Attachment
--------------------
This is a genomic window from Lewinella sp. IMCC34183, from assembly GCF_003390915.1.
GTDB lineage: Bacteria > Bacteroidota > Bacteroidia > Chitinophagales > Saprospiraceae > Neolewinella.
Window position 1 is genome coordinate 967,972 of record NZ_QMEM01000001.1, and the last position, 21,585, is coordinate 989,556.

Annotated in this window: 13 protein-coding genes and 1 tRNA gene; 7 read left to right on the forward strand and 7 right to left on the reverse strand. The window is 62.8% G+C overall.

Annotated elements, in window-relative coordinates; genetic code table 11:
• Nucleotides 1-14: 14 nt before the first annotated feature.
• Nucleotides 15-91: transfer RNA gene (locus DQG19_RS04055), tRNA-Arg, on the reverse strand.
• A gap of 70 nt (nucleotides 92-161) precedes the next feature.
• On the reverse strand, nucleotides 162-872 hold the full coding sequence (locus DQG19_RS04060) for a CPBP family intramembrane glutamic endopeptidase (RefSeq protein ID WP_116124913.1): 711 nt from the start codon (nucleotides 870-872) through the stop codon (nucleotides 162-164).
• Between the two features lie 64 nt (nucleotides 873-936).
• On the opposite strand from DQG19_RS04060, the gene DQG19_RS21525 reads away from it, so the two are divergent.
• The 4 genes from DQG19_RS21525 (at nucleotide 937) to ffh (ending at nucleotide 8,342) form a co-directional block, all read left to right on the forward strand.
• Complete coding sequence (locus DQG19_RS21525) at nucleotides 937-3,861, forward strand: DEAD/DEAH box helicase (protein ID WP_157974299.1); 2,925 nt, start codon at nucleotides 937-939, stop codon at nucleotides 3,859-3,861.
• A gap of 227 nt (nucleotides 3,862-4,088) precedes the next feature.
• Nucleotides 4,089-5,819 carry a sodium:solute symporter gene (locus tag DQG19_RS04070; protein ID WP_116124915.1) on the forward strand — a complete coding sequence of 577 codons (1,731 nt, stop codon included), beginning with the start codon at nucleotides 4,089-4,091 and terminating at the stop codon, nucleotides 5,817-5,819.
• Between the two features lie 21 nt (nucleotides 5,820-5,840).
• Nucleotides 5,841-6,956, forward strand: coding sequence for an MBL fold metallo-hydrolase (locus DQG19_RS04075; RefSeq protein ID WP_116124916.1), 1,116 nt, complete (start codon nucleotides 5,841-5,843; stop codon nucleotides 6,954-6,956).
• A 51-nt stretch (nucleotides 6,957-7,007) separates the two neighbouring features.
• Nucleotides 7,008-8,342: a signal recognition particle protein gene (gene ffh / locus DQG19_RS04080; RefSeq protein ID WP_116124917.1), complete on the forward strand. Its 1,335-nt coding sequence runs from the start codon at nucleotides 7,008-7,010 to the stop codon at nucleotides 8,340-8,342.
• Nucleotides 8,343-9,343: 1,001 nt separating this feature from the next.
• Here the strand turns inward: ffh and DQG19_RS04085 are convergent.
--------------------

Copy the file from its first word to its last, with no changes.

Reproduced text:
This is a genomic window from Lewinella sp. IMCC34183, from assembly GCF_003390915.1.
GTDB lineage: Bacteria > Bacteroidota > Bacteroidia > Chitinophagales > Saprospiraceae > Neolewinella.
Window position 1 is genome coordinate 967,972 of record NZ_QMEM01000001.1, and the last position, 21,585, is coordinate 989,556.

Annotated in this window: 13 protein-coding genes and 1 tRNA gene; 7 read left to right on the forward strand and 7 right to left on the reverse strand. The window is 62.8% G+C overall.

Annotated elements, in window-relative coordinates; genetic code table 11:
• Nucleotides 1-14: 14 nt before the first annotated feature.
• Nucleotides 15-91: transfer RNA gene (locus DQG19_RS04055), tRNA-Arg, on the reverse strand.
• A gap of 70 nt (nucleotides 92-161) precedes the next feature.
• On the reverse strand, nucleotides 162-872 hold the full coding sequence (locus DQG19_RS04060) for a CPBP family intramembrane glutamic endopeptidase (RefSeq protein ID WP_116124913.1): 711 nt from the start codon (nucleotides 870-872) through the stop codon (nucleotides 162-164).
• Between the two features lie 64 nt (nucleotides 873-936).
• On the opposite strand from DQG19_RS04060, the gene DQG19_RS21525 reads away from it, so the two are divergent.
• The 4 genes from DQG19_RS21525 (at nucleotide 937) to ffh (ending at nucleotide 8,342) form a co-directional block, all read left to right on the forward strand.
• Complete coding sequence (locus DQG19_RS21525) at nucleotides 937-3,861, forward strand: DEAD/DEAH box helicase (protein ID WP_157974299.1); 2,925 nt, start codon at nucleotides 937-939, stop codon at nucleotides 3,859-3,861.
• A gap of 227 nt (nucleotides 3,862-4,088) precedes the next feature.
• Nucleotides 4,089-5,819 carry a sodium:solute symporter gene (locus tag DQG19_RS04070; protein ID WP_116124915.1) on the forward strand — a complete coding sequence of 577 codons (1,731 nt, stop codon included), beginning with the start codon at nucleotides 4,089-4,091 and terminating at the stop codon, nucleotides 5,817-5,819.
• Between the two features lie 21 nt (nucleotides 5,820-5,840).
• Nucleotides 5,841-6,956, forward strand: coding sequence for an MBL fold metallo-hydrolase (locus DQG19_RS04075; RefSeq protein ID WP_116124916.1), 1,116 nt, complete (start codon nucleotides 5,841-5,843; stop codon nucleotides 6,954-6,956).
• A 51-nt stretch (nucleotides 6,957-7,007) separates the two neighbouring features.
• Nucleotides 7,008-8,342: a signal recognition particle protein gene (gene ffh / locus DQG19_RS04080; RefSeq protein ID WP_116124917.1), complete on the forward strand. Its 1,335-nt coding sequence runs from the start codon at nucleotides 7,008-7,010 to the stop codon at nucleotides 8,340-8,342.
• Nucleotides 8,343-9,343: 1,001 nt separating this feature from the next.
• Here the strand turns inward: ffh and DQG19_RS04085 are convergent.